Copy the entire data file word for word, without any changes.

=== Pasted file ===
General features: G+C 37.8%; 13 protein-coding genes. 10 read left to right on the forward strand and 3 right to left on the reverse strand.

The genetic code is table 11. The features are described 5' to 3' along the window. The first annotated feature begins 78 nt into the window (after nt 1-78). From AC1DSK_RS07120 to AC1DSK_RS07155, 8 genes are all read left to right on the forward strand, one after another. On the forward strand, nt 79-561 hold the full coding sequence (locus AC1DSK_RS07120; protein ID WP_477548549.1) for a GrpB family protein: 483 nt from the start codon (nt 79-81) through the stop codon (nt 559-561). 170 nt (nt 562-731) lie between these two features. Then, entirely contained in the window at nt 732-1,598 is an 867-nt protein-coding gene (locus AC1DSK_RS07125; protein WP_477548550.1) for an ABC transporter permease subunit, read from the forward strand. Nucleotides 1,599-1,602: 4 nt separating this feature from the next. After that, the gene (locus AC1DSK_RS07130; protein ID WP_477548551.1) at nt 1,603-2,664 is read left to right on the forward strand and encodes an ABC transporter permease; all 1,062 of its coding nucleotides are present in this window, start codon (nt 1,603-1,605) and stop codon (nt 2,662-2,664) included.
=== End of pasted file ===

General features: G+C 37.8%; 13 protein-coding genes. 10 read left to right on the forward strand and 3 right to left on the reverse strand.

The genetic code is table 11. The features are described 5' to 3' along the window. The first annotated feature begins 78 nt into the window (after nt 1-78). From AC1DSK_RS07120 to AC1DSK_RS07155, 8 genes are all read left to right on the forward strand, one after another. On the forward strand, nt 79-561 hold the full coding sequence (locus AC1DSK_RS07120; protein ID WP_477548549.1) for a GrpB family protein: 483 nt from the start codon (nt 79-81) through the stop codon (nt 559-561). 170 nt (nt 562-731) lie between these two features. Then, entirely contained in the window at nt 732-1,598 is an 867-nt protein-coding gene (locus AC1DSK_RS07125; protein WP_477548550.1) for an ABC transporter permease subunit, read from the forward strand. Nucleotides 1,599-1,602: 4 nt separating this feature from the next. After that, the gene (locus AC1DSK_RS07130; protein ID WP_477548551.1) at nt 1,603-2,664 is read left to right on the forward strand and encodes an ABC transporter permease; all 1,062 of its coding nucleotides are present in this window, start codon (nt 1,603-1,605) and stop codon (nt 2,662-2,664) included.